Evolution and Ecology of Phenotypes in Nature
Micro- and macroevolution
Our research is integrative and focussed on the interface between evolution and ecology of phenotypes in natural populations. One major goal of our research is to connect microevolutionary processes on short time scales with macroevolutionary diversification on longer time scales. Together we explore various central topics in ecology and evolution, including natural and sexual selection in the wild, the evolutionary dynamics discrete visual phenotypic polymorphisms (e. g. colour polymorphisms), frequency-dependent evolutionary dynamics, the evolution of reproductive isolation, quantitative genetics of trait evolution, canalization and phenotypic plasticity. Another rapidly emerging research theme in our laboratory is the evolution of thermal adaptation and thermal plasticity.
Combining theory with experiments
Our research is theory-based and we use various modelling tools, ranging from classical population genetics to simulation models. However, we are also empiricists and rely on our strong tradition of field experiments in natural settings or in mesocosms. We strive for quantitative tests of evolutionary hypotheses. We have also contributed to improve the statistical methods in study of natural and sexual selection, and developed phylogenetic resources for comparative analyses.
Complementary research approaches
Being quantitative biologists, we rely primarily on three approaches in our research: experimental evolutionary ecology, quantitative genetics and phylogenetic comparative methods. We use these three approaches, alone and in combination, in our field and laboratory studies of primarily odonates (”dragonflies and damselflies”). However, research in our laboratory has also included several other organismal groups, such as diving beetles (Coleoptera), freshwater isopods (Crustacea), lizards (Reptilia) and ostriches (Aves).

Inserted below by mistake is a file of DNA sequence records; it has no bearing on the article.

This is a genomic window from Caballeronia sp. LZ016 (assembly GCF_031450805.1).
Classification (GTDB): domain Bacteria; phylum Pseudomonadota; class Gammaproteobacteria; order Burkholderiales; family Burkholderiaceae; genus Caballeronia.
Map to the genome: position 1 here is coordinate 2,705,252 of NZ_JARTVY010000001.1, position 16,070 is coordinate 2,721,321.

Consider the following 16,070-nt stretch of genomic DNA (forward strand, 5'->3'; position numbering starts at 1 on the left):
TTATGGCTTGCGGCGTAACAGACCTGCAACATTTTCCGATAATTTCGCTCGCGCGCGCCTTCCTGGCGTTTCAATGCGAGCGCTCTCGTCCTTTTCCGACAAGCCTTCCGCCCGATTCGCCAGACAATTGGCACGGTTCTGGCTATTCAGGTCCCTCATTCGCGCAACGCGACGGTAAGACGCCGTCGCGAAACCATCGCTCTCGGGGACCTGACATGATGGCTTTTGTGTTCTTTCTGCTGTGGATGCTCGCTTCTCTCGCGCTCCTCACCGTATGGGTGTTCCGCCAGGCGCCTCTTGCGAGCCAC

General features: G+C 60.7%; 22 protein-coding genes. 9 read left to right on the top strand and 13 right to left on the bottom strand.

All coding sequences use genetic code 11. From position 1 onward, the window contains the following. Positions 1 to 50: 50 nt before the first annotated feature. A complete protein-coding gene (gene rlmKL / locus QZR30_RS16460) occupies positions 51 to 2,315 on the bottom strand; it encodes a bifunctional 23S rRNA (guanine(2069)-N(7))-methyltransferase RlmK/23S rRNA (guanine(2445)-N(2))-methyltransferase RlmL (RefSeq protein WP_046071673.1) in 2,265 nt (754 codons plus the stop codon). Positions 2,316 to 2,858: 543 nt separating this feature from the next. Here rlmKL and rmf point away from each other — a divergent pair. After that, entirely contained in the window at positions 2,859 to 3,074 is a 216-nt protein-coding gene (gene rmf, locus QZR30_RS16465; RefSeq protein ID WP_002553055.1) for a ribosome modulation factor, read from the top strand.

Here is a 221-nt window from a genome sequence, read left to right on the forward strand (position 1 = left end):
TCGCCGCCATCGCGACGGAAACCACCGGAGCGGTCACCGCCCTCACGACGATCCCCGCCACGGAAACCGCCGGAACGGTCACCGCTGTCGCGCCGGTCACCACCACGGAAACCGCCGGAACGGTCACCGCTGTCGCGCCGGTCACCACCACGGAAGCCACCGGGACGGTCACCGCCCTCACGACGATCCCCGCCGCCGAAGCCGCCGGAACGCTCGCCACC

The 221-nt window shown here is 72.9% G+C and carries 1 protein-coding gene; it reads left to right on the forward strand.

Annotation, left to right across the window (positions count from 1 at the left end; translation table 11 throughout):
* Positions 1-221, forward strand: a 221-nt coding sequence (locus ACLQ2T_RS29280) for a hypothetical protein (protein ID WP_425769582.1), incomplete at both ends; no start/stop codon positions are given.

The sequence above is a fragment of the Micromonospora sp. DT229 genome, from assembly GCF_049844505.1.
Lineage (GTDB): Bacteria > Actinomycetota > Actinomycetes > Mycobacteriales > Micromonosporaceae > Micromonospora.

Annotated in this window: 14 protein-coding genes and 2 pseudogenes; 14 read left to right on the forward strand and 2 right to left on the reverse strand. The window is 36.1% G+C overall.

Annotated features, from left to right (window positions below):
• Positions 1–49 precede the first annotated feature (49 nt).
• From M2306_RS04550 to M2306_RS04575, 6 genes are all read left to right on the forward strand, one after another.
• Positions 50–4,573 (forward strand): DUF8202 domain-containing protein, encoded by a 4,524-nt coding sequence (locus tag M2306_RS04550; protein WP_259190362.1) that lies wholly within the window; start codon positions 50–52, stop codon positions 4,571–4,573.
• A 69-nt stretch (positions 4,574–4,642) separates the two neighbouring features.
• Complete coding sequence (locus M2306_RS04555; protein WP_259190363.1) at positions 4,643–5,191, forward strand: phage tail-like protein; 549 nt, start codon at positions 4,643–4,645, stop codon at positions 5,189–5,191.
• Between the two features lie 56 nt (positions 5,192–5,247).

Representative recent publications
- Waller, J.T. & Svensson, E.I. 2017. Body size evolution in an old insect order: no evidence for Copes Rule in spite of fitness benefits of large size. Evolution 71: 2178-2193.
- Siepielski, A.M., Morrissey M.B., Buoro M., Carlson S.M., Caruso C.M., Clegg S.M., Coulson T., DiBattista J., Gotanda K.M., Francis C.D., Hereford J., Kingsolver J.G., ; Augustine K.E., Kruuk L.E.B., Martin R.A., Sheldon BC, Sletvold N., Svensson E.I., Wade M.J. & MacColl A.D.C. 2017. Precipitation drives global variation in natural selection. Science 355: 959-962.
- Katayama, N., Abbott, J.K, Kjaerandsen, J, Takahashi, Y. and Svensson, E. I. 2014. Sexual selection on wing interference patterns in Drosophila melanogaster. Proc. Natl. Acad. Sci. USA 42: 15144-15148.
- Svensson, E.I. and Waller, J.T. 2013. Ecology and sexual selection: evolution of wing pigmentation in calopterygid damselflies in relation to latitude, sexual dimorphism and speciation. Am. Nat. 182: E174-E195.
- Verzijden, M.N., ten Cate, C., Servedio, M.R., Kozak, G.M., Boughman, J.W. and Svensson, E. I. 2012. The impact of learning on sexual selection and speciation. Trends Ecol. Evol. 27: 511-519. Link
- Svensson, E. I., Eroukhmanoff, F., Karlsson, K., Runemark, A. and Brodin, A. 2010. A role for learning in population divergence of mate preferences. Evolution 64: 3101-3113.
Telephone: +46 46-222 38 19
E-mail: Erik [dot] Svensson [at] biol [dot] lu [dot] se
Join our group
Please contact Erik Svensson or any other members of the lab if you are interested in our research or would like to discuss some collaboration.